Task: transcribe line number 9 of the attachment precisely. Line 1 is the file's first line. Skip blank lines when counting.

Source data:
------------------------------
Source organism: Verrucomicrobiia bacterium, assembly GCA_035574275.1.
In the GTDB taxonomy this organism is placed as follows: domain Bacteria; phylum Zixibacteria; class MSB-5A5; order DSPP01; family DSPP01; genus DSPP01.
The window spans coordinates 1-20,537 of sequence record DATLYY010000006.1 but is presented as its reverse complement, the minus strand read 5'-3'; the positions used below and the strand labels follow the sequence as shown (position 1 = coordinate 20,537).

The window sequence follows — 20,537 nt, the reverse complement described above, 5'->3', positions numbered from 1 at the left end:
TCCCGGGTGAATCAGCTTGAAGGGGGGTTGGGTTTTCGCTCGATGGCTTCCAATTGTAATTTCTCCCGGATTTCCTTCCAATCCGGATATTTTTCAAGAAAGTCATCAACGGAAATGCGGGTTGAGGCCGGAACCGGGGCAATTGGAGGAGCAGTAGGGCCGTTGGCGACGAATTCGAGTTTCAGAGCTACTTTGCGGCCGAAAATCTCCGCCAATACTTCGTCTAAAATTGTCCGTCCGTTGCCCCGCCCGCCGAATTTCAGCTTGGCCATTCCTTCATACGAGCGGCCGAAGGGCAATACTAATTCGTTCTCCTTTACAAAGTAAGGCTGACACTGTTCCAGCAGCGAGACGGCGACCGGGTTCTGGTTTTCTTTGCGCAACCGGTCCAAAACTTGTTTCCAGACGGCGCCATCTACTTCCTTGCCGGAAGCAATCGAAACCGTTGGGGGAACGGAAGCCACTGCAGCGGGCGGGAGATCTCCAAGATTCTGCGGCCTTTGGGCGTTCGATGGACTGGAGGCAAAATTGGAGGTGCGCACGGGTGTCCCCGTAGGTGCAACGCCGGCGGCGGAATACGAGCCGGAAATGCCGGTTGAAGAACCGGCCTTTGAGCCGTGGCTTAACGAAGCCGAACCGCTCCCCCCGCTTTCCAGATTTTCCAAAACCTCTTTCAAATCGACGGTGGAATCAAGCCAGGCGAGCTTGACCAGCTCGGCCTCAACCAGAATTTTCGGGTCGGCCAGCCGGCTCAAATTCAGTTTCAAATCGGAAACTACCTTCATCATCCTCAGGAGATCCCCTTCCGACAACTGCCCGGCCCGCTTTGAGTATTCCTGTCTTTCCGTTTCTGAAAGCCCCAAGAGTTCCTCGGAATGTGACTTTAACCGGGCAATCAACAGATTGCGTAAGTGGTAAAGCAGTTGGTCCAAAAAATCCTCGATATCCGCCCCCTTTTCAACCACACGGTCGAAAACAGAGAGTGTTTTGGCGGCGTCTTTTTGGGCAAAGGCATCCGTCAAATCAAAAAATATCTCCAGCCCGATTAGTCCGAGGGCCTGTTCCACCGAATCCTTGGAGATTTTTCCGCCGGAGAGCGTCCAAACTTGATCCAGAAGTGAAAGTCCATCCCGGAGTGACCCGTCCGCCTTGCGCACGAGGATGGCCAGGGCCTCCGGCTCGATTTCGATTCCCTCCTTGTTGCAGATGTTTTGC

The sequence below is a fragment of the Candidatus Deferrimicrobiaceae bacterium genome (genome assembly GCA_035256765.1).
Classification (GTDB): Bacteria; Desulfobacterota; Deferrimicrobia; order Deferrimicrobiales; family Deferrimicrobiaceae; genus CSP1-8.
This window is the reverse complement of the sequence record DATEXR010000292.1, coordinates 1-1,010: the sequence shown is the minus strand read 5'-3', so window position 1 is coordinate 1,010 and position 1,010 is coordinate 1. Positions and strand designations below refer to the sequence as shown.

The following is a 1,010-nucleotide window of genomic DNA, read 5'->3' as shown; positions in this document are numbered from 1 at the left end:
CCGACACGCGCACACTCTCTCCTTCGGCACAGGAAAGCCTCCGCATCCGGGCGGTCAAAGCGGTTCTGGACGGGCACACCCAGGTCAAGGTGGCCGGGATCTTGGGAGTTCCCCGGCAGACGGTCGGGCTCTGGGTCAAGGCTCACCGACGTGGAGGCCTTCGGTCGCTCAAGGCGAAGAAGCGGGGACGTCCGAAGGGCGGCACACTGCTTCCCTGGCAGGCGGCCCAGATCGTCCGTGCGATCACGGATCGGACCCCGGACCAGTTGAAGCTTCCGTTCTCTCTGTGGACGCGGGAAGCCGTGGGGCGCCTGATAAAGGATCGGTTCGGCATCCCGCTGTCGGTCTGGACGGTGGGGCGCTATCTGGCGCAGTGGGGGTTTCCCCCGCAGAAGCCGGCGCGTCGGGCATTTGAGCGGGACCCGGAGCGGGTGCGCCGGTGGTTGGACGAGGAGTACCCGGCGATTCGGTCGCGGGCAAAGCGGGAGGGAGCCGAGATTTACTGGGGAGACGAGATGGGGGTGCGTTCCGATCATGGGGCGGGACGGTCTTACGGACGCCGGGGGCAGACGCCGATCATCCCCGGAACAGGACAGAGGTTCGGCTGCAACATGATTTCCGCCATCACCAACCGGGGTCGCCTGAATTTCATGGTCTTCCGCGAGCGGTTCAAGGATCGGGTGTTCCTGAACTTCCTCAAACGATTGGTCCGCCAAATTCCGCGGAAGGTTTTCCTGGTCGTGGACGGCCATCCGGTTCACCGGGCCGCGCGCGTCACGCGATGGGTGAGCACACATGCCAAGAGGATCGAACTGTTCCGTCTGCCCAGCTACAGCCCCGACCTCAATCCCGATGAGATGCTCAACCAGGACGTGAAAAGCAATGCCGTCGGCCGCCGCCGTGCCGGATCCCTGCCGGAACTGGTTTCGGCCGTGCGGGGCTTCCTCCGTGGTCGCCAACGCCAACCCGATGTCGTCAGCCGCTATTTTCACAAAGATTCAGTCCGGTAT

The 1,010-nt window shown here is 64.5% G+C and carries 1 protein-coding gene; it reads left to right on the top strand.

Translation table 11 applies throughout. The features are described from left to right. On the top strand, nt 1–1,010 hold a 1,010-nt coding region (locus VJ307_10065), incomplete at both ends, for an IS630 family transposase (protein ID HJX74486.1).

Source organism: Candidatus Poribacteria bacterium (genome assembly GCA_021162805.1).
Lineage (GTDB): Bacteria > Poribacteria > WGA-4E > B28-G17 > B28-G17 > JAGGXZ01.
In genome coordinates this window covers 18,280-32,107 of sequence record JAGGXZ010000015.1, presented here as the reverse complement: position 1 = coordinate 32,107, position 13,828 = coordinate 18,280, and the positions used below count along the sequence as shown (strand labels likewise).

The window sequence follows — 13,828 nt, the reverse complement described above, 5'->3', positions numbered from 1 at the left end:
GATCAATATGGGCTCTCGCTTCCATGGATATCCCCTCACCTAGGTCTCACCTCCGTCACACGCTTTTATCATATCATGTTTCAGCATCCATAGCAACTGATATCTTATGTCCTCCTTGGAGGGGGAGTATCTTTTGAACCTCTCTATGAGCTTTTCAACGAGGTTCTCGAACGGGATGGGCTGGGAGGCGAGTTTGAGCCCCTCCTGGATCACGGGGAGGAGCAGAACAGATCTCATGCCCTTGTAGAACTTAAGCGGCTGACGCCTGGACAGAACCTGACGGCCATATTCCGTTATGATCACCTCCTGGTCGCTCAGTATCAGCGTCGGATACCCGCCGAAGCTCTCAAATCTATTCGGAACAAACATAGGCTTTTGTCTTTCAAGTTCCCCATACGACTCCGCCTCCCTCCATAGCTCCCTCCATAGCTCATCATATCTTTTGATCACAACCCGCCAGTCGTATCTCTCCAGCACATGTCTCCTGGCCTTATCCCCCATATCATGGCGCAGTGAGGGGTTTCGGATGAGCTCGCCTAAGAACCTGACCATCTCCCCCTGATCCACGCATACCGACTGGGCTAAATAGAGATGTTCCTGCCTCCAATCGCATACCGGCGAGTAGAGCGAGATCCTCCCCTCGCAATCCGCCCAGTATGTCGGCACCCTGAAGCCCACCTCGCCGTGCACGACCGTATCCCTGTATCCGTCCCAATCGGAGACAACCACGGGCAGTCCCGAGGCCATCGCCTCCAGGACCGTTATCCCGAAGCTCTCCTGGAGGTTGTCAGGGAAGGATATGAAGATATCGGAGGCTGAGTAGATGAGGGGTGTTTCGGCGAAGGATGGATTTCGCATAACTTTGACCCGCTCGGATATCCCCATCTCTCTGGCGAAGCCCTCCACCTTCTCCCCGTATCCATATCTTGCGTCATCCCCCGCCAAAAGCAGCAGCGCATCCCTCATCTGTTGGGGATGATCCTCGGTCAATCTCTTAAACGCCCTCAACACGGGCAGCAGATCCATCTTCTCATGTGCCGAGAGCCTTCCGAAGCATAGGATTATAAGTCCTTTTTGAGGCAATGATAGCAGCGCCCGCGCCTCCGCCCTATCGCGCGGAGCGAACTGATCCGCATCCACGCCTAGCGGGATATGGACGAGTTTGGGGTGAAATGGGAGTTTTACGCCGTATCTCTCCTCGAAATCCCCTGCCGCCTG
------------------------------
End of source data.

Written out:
The following is a 1,010-nucleotide window of genomic DNA, read 5'->3' as shown; positions in this document are numbered from 1 at the left end: